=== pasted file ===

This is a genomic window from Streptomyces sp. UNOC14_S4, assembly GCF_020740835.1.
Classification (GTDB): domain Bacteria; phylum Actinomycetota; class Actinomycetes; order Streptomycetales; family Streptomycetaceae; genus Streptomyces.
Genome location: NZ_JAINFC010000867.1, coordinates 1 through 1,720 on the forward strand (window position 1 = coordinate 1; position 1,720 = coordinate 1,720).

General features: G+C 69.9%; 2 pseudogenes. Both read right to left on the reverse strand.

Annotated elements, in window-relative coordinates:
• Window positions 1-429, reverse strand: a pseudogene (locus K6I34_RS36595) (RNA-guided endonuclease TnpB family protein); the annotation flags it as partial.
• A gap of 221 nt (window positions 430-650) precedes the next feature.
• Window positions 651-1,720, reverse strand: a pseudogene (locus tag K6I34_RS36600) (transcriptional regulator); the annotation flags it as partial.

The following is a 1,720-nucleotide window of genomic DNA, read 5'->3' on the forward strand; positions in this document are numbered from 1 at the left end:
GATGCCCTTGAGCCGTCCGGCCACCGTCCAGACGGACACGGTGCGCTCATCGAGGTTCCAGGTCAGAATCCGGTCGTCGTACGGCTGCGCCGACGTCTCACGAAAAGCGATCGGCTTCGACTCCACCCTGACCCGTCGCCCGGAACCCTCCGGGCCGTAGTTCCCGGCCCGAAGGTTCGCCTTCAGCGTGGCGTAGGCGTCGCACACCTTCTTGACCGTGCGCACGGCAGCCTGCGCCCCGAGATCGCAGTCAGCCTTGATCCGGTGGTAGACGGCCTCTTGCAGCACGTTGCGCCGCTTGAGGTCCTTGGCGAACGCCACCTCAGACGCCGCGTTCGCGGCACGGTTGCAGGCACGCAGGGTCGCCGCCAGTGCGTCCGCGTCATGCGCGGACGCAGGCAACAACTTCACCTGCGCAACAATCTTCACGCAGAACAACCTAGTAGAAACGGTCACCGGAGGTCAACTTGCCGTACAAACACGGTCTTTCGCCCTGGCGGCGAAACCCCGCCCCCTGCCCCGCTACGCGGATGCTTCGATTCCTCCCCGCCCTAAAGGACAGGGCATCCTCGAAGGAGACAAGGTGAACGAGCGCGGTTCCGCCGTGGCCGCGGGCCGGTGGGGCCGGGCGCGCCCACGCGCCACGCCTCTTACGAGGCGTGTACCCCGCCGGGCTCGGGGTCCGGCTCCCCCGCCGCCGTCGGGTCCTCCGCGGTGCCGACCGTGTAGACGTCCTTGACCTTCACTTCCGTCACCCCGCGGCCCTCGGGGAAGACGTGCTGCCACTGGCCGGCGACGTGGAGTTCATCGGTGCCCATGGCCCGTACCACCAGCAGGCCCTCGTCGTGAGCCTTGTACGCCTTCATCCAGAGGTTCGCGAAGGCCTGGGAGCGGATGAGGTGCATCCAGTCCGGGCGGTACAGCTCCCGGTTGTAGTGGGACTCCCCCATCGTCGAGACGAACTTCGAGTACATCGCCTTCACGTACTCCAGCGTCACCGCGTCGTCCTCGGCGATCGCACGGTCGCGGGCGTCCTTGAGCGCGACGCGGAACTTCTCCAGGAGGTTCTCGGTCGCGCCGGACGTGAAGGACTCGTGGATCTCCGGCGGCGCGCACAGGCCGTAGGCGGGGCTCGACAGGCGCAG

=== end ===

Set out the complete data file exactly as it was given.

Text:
This is a genomic window from Streptomyces sp. UNOC14_S4, assembly GCF_020740835.1.
Classification (GTDB): domain Bacteria; phylum Actinomycetota; class Actinomycetes; order Streptomycetales; family Streptomycetaceae; genus Streptomyces.
Genome location: NZ_JAINFC010000867.1, coordinates 1 through 1,720 on the forward strand (window position 1 = coordinate 1; position 1,720 = coordinate 1,720).

General features: G+C 69.9%; 2 pseudogenes. Both read right to left on the reverse strand.

Annotated elements, in window-relative coordinates:
• Window positions 1-429, reverse strand: a pseudogene (locus K6I34_RS36595) (RNA-guided endonuclease TnpB family protein); the annotation flags it as partial.
• A gap of 221 nt (window positions 430-650) precedes the next feature.
• Window positions 651-1,720, reverse strand: a pseudogene (locus tag K6I34_RS36600) (transcriptional regulator); the annotation flags it as partial.

The following is a 1,720-nucleotide window of genomic DNA, read 5'->3' on the forward strand; positions in this document are numbered from 1 at the left end:
GATGCCCTTGAGCCGTCCGGCCACCGTCCAGACGGACACGGTGCGCTCATCGAGGTTCCAGGTCAGAATCCGGTCGTCGTACGGCTGCGCCGACGTCTCACGAAAAGCGATCGGCTTCGACTCCACCCTGACCCGTCGCCCGGAACCCTCCGGGCCGTAGTTCCCGGCCCGAAGGTTCGCCTTCAGCGTGGCGTAGGCGTCGCACACCTTCTTGACCGTGCGCACGGCAGCCTGCGCCCCGAGATCGCAGTCAGCCTTGATCCGGTGGTAGACGGCCTCTTGCAGCACGTTGCGCCGCTTGAGGTCCTTGGCGAACGCCACCTCAGACGCCGCGTTCGCGGCACGGTTGCAGGCACGCAGGGTCGCCGCCAGTGCGTCCGCGTCATGCGCGGACGCAGGCAACAACTTCACCTGCGCAACAATCTTCACGCAGAACAACCTAGTAGAAACGGTCACCGGAGGTCAACTTGCCGTACAAACACGGTCTTTCGCCCTGGCGGCGAAACCCCGCCCCCTGCCCCGCTACGCGGATGCTTCGATTCCTCCCCGCCCTAAAGGACAGGGCATCCTCGAAGGAGACAAGGTGAACGAGCGCGGTTCCGCCGTGGCCGCGGGCCGGTGGGGCCGGGCGCGCCCACGCGCCACGCCTCTTACGAGGCGTGTACCCCGCCGGGCTCGGGGTCCGGCTCCCCCGCCGCCGTCGGGTCCTCCGCGGTGCCGACCGTGTAGACGTCCTTGACCTTCACTTCCGTCACCCCGCGGCCCTCGGGGAAGACGTGCTGCCACTGGCCGGCGACGTGGAGTTCATCGGTGCCCATGGCCCGTACCACCAGCAGGCCCTCGTCGTGAGCCTTGTACGCCTTCATCCAGAGGTTCGCGAAGGCCTGGGAGCGGATGAGGTGCATCCAGTCCGGGCGGTACAGCTCCCGGTTGTAGTGGGACTCCCCCATCGTCGAGACGAACTTCGAGTACATCGCCTTCACGTACTCCAGCGTCACCGCGTCGTCCTCGGCGATCGCACGGTCGCGGGCGTCCTTGAGCGCGACGCGGAACTTCTCCAGGAGGTTCTCGGTCGCGCCGGACGTGAAGGACTCGTGGATCTCCGGCGGCGCGCACAGGCCGTAGGCGGGGCTCGACAGGCGCAG